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The Great Trainrobbery - Resampled edition!

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The Great Trainrobbery - Resampled edition!

Published 1903


In 1903, an employee of Thomas Edison's motion picture company produced a movie with a story. It was called "The Great TrainRobbery." It told a simple story of a group of western criminals who steal money from a train. Later they are killed by a group of police in a gun fight. The movie was extremely popular. "The Great TrainRobbery" started the huge motion picture industry.

The Great Train Robbery was directed and photographed by Edwin S. Porter - a former Thomas Edison cameraman. It was a primitive one-reeler action picture, about 10 minutes long, with 14-scenes, filmed in November 1903 - not in the western expanse of Wyoming but on the East Coast in various locales in New Jersey (at Edison's New York studio, at Essex County Park in New Jersey, and along the Lackawanna railroad).

The precursor to the western film genre was based on an 1896 story by Scott Marble. The film's title was also the same as a popular contemporary stage melodrama. It was the most popular and commercially successful film of the pre-nickelodeon era, and established the notion that film could be a commercially-viable medium.

The film was originally advertised as "a faithful duplication of the genuine 'Hold Ups' made famous by various outlaw bands in the far West." The plot was inspired by a true event that occurred on August 29, 1900, when four members of George Leroy Parker's (Butch Cassidy) 'Hole in the Wall' gang halted the No. 3 train on the Union Pacific Railroad tracks toward Table Rock, Wyoming. The bandits forced the conductor to uncouple the passenger cars from the rest of the train and then blew up the safe in the mail car to escape with about $5,000 in cash.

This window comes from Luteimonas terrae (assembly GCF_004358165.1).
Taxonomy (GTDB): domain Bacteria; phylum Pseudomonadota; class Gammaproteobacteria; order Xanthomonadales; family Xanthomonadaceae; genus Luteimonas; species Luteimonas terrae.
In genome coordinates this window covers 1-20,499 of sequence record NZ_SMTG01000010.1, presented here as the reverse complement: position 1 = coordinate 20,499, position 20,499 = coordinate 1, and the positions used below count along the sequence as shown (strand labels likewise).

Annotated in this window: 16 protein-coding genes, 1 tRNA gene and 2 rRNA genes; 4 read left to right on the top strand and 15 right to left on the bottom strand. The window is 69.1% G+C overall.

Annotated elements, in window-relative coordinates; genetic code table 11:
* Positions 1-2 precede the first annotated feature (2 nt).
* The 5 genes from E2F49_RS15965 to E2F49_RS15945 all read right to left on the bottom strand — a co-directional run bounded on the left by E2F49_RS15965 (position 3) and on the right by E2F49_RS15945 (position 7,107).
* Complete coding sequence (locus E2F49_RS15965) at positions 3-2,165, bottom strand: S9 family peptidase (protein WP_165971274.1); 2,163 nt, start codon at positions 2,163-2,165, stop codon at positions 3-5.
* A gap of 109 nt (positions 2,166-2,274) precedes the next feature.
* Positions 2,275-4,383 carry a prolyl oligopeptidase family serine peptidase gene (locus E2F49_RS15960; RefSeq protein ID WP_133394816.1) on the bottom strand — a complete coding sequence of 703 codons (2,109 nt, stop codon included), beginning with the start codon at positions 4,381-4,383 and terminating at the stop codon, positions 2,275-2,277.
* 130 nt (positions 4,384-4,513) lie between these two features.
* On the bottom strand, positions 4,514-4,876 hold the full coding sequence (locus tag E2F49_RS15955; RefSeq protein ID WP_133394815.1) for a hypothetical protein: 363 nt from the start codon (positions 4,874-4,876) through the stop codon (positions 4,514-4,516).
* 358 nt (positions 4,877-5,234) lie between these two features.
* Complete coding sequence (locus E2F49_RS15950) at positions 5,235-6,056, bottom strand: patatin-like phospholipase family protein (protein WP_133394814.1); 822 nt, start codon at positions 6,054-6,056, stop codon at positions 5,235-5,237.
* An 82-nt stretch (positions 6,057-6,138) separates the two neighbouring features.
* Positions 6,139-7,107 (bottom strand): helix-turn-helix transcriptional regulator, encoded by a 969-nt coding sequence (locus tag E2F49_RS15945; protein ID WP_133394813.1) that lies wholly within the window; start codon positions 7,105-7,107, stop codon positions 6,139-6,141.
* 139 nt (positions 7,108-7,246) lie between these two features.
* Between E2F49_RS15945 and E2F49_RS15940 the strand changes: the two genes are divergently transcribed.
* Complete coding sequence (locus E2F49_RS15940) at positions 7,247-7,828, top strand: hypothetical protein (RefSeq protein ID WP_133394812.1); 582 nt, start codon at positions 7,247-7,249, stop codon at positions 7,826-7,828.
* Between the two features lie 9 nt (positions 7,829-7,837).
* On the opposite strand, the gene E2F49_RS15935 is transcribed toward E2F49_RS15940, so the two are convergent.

The film used a number of innovative techniques, many of them for the first time, including parallel editing, minor camera movement, location shooting and less stage-bound camera placement. Jump-cuts or cross-cuts were a new, sophisticated editing technique, showing two separate lines of action or events happening continuously at identical times but in different places. The film is intercut from the bandits beating up the telegraph operator (scene one) to the operator's daughter discovering her father (scene ten), to the operator's recruitment of a dance hall posse (scene eleven), to the bandits being pursued (scene twelve), and splitting up the booty and having a final shoot-out (scene thirteen). The film also employed the first pan shots (in scenes eight and nine), and the use of an ellipsis (in scene eleven). Rather than follow the telegraph operator to the dance, the film cut directly to the dance where the telegraph operator enters. It was also the first film in which gunshots forced someone to dance (in scene eleven) - an oft-repeated, cliched action in many westerns. And the spectacle of the fireman (replaced by a dummy with a jump cut in scene four) being thrown off the moving train was a first in screen history.